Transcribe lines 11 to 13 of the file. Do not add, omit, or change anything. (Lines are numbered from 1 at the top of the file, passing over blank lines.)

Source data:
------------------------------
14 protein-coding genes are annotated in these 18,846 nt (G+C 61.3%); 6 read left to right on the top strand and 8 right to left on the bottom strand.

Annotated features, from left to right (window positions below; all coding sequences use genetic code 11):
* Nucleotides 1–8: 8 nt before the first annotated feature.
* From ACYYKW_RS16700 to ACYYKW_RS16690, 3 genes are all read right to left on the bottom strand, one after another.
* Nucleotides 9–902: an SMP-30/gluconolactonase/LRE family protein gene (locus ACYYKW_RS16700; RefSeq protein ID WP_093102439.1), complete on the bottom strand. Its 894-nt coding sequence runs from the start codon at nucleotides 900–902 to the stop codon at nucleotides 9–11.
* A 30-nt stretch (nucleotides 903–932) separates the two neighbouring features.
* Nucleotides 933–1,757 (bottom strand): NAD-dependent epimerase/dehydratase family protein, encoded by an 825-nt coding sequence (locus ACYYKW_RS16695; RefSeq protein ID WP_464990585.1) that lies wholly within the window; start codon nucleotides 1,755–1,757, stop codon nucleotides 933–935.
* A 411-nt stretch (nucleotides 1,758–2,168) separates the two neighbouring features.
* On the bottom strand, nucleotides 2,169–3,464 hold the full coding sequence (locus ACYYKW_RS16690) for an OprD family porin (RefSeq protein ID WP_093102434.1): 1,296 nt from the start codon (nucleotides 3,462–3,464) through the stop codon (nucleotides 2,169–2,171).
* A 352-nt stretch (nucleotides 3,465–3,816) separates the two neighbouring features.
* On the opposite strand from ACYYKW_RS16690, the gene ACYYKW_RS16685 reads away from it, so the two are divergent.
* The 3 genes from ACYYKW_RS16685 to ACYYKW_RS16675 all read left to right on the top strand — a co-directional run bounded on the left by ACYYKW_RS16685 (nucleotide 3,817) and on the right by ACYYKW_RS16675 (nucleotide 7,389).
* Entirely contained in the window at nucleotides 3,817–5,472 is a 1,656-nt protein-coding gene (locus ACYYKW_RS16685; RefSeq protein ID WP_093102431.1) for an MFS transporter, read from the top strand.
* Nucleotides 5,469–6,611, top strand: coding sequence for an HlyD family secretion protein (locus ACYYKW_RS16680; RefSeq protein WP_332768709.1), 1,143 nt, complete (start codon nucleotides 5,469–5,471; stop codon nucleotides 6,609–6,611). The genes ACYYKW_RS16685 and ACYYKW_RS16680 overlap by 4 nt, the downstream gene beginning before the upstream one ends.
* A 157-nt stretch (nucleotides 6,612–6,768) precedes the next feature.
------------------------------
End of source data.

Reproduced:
* On the opposite strand from ACYYKW_RS16690, the gene ACYYKW_RS16685 reads away from it, so the two are divergent.
* The 3 genes from ACYYKW_RS16685 to ACYYKW_RS16675 all read left to right on the top strand — a co-directional run bounded on the left by ACYYKW_RS16685 (nucleotide 3,817) and on the right by ACYYKW_RS16675 (nucleotide 7,389).
* Entirely contained in the window at nucleotides 3,817–5,472 is a 1,656-nt protein-coding gene (locus ACYYKW_RS16685; RefSeq protein ID WP_093102431.1) for an MFS transporter, read from the top strand.